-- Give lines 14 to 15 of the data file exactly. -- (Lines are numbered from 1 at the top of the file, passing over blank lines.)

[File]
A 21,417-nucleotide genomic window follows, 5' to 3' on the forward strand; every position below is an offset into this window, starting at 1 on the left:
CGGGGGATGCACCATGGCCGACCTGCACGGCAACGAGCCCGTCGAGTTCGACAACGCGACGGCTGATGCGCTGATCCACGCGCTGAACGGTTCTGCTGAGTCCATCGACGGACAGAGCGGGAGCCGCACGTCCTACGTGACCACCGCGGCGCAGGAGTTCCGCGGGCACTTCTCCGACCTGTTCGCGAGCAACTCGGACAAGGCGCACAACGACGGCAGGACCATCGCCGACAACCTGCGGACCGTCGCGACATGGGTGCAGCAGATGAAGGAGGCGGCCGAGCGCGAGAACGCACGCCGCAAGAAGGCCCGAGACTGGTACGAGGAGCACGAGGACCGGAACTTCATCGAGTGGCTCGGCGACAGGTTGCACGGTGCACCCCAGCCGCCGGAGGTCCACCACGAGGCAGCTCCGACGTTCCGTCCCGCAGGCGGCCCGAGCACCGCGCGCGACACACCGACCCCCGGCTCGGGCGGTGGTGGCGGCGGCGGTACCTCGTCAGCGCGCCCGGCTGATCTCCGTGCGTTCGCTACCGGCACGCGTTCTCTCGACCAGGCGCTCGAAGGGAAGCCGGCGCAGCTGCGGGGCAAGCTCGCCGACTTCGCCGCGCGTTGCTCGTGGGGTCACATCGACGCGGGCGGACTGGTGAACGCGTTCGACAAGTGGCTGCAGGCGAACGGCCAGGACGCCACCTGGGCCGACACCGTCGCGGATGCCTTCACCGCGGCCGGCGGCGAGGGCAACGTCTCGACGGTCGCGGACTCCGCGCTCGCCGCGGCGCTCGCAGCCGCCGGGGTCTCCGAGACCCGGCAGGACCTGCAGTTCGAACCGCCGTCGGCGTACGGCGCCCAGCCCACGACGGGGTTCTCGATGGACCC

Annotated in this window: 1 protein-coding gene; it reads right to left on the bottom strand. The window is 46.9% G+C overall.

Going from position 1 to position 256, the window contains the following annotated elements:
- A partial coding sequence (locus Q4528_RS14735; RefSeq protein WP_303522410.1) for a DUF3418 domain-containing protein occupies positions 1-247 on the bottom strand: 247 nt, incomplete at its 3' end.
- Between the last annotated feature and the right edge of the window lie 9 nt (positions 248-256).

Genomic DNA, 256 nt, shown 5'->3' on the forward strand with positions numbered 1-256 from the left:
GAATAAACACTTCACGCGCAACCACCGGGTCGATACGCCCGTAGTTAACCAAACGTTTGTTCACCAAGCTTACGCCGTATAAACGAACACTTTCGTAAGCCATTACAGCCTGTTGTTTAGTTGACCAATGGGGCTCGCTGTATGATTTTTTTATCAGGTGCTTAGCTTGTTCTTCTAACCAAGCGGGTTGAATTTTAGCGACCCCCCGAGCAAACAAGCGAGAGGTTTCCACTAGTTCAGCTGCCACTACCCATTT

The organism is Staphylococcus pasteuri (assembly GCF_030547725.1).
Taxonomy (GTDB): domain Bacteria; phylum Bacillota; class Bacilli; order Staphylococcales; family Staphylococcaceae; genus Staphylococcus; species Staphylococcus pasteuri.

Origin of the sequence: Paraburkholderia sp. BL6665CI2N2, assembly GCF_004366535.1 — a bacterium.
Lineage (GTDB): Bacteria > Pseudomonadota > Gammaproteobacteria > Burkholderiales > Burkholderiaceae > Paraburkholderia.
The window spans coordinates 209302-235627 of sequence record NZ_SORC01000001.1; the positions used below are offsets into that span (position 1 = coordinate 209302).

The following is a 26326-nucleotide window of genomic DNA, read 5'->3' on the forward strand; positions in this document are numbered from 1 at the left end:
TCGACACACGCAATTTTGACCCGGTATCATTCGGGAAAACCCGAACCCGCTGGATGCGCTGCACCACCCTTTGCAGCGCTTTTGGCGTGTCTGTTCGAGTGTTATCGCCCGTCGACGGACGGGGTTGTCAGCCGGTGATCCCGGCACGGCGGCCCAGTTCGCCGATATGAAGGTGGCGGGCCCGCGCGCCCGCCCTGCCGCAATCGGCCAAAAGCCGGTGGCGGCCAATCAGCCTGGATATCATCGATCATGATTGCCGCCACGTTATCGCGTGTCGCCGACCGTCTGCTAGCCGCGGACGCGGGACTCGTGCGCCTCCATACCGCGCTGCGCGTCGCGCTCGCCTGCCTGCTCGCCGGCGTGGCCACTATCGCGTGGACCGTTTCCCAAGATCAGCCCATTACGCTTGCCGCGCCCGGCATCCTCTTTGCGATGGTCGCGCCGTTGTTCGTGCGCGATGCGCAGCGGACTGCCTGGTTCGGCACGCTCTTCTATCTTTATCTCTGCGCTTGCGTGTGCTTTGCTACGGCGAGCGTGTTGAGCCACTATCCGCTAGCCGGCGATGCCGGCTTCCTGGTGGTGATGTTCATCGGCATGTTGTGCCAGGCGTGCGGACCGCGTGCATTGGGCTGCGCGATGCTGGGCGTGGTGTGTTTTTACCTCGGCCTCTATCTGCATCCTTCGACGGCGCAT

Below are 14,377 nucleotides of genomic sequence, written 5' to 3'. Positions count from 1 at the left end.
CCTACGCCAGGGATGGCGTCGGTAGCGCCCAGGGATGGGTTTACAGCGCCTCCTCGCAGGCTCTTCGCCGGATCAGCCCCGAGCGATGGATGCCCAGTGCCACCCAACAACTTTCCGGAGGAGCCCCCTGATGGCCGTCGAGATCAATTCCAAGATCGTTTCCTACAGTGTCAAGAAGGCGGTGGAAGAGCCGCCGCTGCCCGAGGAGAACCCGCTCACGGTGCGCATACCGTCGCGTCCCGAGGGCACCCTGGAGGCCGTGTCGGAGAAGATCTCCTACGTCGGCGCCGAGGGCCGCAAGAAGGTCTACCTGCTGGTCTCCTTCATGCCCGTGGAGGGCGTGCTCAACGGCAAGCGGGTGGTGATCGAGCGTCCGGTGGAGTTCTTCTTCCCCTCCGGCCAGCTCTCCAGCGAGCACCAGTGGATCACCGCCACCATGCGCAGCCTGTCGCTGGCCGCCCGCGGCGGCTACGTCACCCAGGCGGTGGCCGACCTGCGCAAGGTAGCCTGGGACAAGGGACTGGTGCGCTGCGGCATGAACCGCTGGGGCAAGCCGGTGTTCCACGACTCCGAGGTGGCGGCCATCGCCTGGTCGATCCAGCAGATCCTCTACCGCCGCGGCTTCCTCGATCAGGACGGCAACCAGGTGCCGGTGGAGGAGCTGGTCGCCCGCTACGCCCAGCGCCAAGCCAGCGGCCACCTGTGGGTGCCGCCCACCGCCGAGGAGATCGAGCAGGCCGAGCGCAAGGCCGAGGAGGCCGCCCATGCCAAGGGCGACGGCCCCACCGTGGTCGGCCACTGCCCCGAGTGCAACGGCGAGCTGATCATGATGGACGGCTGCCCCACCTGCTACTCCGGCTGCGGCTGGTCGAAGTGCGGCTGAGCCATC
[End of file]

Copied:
The following is a 26326-nucleotide window of genomic DNA, read 5'->3' on the forward strand; positions in this document are numbered from 1 at the left end:
TCGACACACGCAATTTTGACCCGGTATCATTCGGGAAAACCCGAACCCGCTGGATGCGCTGCACCACCCTTTGCAGCGCTTTTGGCGTGTCTGTTCGAGTGTTATCGCCCGTCGACGGACGGGGTTGTCAGCCGGTGATCCCGGCACGGCGGCCCAGTTCGCCGATATGAAGGTGGCGGGCCCGCGCGCCCGCCCTGCCGCAATCGGCCAAAAGCCGGTGGCGGCCAATCAGCCTGGATATCATCGATCATGATTGCCGCCACGTTATCGCGTGTCGCCGACCGTCTGCTAGCCGCGGACGCGGGACTCGTGCGCCTCCATACCGCGCTGCGCGTCGCGCTCGCCTGCCTGCTCGCCGGCGTGGCCACTATCGCGTGGACCGTTTCCCAAGATCAGCCCATTACGCTTGCCGCGCCCGGCATCCTCTTTGCGATGGTCGCGCCGTTGTTCGTGCGCGATGCGCAGCGGACTGCCTGGTTCGGCACGCTCTTCTATCTTTATCTCTGCGCTTGCGTGTGCTTTGCTACGGCGAGCGTGTTGAGCCACTATCCGCTAGCCGGCGATGCCGGCTTCCTGGTGGTGATGTTCATCGGCATGTTGTGCCAGGCGTGCGGACCGCGTGCATTGGGCTGCGCGATGCTGGGCGTGGTGTGTTTTTACCTCGGCCTCTATCTGCATCCTTCGACGGCGCAT